Part of the problem between FlyDubai and Emirates is the terrible/lack of terminal coordination at DXB.
    EK built its model around flying big airplanes and thought it only needed facilities for its own benefit to do that. Anything other than large widebodies weren't part of its plan.

    As for the MAX cancellations, this is why Boeing has been able to offer white tail aircraft, largely to US airlines, for deep discounts and many US airlines have taken advantage - and will as the US domestic market is in better shape than most of the rest of the world.

    Delta simply chose not to add the MAX - likely because GE won't allow Delta to overhaul the engines on its own as Delta does with nearly every other aircraft in its fleet.
    Now that most US airlines that could be interested in the MAX have bought white tails, Boeing will likely struggle to place yet another round of cancelled MAXs while trying to rebuild production.

  7. JB

    Perhaps they want to keep the brands separate, either to keep Emirates as a more luxurious and long haul airline brand with big planes, or to keep more redundancies to support more jobs. Flydubai has a bit of a more low cost model to it, which helps to fill that part of the market. If they were integrated into Emirates, they would either have to become full service, or they would stay a lower cost...

    Perhaps they want to keep the brands separate, either to keep Emirates as a more luxurious and long haul airline brand with big planes, or to keep more redundancies to support more jobs. Flydubai has a bit of a more low cost model to it, which helps to fill that part of the market. If they were integrated into Emirates, they would either have to become full service, or they would stay a lower cost operation. The former would cost more and potentially may not seem like a worthwhile investment for the market they have, and Dubai would lose out on the LLC market, with other foreign airlines coming in to that spot. Meanwhile, the latter would "hurt" the Emirates brand of being a full service airline (like Etihad with their new A320 cabins). By keeping them separate, Emirates is able to take the premium passengers, while Flydubai captures those who would be more likely to fly other airlines. I agree though that we should see more cooperation between the two airlines though.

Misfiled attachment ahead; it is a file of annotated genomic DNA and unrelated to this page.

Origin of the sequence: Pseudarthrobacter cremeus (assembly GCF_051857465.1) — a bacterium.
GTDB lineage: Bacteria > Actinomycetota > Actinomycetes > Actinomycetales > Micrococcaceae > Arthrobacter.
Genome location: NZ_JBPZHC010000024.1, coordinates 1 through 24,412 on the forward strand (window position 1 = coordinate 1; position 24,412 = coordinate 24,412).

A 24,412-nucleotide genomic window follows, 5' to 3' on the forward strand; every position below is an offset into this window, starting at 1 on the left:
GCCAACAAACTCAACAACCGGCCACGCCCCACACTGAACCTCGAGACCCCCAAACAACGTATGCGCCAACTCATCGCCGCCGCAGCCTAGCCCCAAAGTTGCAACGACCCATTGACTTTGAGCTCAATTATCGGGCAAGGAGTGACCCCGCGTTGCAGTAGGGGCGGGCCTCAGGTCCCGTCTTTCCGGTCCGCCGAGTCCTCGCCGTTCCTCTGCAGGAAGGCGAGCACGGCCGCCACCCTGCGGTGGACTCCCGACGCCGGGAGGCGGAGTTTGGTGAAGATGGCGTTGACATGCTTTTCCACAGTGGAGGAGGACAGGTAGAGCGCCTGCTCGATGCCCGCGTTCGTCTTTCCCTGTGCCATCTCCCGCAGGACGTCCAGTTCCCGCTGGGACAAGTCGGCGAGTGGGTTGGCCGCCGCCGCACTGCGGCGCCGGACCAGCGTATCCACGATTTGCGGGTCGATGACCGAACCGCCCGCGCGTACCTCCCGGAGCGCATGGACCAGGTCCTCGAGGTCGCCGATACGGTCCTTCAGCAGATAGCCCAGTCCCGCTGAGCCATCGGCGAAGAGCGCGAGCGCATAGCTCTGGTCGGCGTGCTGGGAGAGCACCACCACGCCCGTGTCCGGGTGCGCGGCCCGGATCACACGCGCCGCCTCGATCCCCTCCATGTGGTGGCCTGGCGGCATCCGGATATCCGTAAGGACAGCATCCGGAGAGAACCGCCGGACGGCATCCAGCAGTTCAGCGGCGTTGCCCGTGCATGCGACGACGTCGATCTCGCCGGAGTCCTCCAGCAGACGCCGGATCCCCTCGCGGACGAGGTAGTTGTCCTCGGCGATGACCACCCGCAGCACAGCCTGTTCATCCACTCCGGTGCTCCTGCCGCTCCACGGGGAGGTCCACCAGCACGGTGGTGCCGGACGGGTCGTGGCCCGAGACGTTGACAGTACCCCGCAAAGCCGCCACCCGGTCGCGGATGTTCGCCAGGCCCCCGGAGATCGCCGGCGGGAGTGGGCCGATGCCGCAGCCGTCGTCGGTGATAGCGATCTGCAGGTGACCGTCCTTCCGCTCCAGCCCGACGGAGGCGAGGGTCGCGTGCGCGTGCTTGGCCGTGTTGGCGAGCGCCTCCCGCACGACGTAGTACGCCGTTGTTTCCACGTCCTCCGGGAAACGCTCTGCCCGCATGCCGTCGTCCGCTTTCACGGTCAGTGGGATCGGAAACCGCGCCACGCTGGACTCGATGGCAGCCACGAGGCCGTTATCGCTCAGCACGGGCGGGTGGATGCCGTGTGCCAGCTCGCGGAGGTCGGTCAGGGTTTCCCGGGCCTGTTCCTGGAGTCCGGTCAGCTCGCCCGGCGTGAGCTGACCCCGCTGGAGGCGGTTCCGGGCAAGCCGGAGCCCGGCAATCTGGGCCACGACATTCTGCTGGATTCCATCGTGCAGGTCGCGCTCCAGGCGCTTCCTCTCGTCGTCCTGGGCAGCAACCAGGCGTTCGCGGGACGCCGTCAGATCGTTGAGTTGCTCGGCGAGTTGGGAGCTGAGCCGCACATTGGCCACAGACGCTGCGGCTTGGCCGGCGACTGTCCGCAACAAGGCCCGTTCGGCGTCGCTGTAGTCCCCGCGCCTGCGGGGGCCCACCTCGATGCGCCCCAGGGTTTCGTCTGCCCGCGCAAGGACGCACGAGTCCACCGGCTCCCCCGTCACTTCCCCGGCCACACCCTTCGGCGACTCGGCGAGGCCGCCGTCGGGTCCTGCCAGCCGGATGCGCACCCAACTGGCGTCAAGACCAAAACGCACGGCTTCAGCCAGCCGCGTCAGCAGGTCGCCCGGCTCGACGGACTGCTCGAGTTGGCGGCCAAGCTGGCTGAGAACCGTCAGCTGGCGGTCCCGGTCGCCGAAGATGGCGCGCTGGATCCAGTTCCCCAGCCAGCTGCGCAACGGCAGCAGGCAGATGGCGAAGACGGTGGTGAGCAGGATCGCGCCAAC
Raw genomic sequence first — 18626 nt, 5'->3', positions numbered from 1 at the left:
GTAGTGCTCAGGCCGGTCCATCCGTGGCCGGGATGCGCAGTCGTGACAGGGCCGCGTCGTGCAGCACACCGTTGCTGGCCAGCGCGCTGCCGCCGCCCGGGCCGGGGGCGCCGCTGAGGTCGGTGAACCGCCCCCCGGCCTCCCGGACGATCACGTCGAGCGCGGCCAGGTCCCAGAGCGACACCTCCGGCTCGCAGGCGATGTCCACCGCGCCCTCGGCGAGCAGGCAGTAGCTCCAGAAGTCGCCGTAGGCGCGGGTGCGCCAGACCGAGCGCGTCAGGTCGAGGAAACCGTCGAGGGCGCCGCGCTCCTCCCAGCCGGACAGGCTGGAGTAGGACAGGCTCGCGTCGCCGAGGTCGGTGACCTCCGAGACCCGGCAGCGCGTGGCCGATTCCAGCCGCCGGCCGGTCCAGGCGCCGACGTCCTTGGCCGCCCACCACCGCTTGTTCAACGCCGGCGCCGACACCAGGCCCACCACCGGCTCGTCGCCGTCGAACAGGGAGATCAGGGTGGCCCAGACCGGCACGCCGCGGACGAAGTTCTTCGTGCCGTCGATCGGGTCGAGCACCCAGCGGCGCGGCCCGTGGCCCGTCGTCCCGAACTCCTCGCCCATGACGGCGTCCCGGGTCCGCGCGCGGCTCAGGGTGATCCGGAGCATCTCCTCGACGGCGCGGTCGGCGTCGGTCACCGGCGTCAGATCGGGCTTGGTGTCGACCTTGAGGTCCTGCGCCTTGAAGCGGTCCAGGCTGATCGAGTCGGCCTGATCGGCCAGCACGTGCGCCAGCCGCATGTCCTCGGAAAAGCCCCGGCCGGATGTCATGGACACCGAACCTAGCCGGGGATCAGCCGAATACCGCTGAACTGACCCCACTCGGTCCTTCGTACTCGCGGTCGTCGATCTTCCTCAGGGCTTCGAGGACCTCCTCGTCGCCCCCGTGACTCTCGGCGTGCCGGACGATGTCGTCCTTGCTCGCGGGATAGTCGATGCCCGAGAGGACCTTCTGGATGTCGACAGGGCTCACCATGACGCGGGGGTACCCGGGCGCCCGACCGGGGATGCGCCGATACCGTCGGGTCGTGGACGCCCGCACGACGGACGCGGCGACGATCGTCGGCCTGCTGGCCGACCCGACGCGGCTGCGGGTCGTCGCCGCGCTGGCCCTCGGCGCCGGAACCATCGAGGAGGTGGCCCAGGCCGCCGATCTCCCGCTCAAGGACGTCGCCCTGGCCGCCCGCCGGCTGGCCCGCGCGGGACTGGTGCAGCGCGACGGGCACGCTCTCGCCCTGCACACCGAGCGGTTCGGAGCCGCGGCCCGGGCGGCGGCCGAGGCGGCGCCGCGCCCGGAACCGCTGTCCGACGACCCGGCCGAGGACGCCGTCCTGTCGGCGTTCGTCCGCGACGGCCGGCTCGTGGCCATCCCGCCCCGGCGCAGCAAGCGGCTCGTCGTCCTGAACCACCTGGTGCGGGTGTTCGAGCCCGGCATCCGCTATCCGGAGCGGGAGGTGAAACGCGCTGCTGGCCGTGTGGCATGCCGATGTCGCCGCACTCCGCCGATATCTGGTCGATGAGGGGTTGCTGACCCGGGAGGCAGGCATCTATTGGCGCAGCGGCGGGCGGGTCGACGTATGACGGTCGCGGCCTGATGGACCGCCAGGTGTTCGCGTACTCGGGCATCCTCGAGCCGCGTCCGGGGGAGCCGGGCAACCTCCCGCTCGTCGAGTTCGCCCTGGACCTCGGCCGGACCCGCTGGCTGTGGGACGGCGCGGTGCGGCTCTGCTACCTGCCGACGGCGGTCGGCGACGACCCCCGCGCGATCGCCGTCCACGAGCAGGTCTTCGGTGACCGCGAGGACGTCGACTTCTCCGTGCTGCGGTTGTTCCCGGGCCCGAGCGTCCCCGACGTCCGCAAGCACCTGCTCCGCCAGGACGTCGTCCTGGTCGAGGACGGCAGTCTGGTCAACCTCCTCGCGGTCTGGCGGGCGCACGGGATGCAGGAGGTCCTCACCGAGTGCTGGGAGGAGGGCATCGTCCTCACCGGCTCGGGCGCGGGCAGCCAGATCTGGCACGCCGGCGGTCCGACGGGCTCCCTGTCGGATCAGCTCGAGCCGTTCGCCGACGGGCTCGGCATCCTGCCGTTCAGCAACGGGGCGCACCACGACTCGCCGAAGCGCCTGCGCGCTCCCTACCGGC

8. Ghostrider5408

    Like used car prices so are "used" airplanes witness Delta's recent buy. This trend will continue for the immediate future. That coupled with Boeing's inability to get out of it's own way new plane orders will continue to decline then flatten out.

  9. Jeff

    Isnt FlyDubai supposedly a low cost carrier? I don’t think SilkAir was a low cost carrier. It was more of a regional subsidiary for Singapore. I’d assume that’s why they’re not integrated / or why the government doesn’t want them integrated.

Featured Comments Load all 10 comments Most helpful comments ( as chosen by the OMAAT community ).

The comments on this page have not been provided, reviewed, approved or otherwise endorsed by any advertiser, and it is not an advertiser's responsibility to ensure posts and/or questions are answered.

Wilhelm

Not to mention IT systems. That can be a real nightmare for any merger. The vast majority of mergers actually end up contributing a net negative value (eg 1+1=1.5, and not 2.5)

panda

Less money for Boeing to donate to Big Lie politicians. https://www.washingtonpost.com/politics/2021/07/15/american-airlines-overturn-election-january-6/

Nicholas Kaiser

A recent release from Emirates left me with the impression that Emirates wants to eventually merge but they want FlyDubai to get itself in order and show a history of what kind of airline they are on their own before bringing them completely into a merger. I know they are attempting to have FlyDubai use their narrow metal to operate the short or low demand routes and feed traffic into Emirates for long haul routes. They are also coordinating schedules for connections and trying to avoid directly competing in any way. The whole situation seems odd, but I would guess it is a cultural divide that I don't fully grasp. In short, it seems Emirates really wants to merge but doesn't approve of how the FlyDubai business has been run so they won't move forward with a merger until they are confident in the people and the organization. Just my opinion. I thought the whole partnership was strange.

Meet Ben Schlappig, OMAAT Founder
4,523,713 Miles Traveled

25,807,500 Words Written

28,675 Posts Published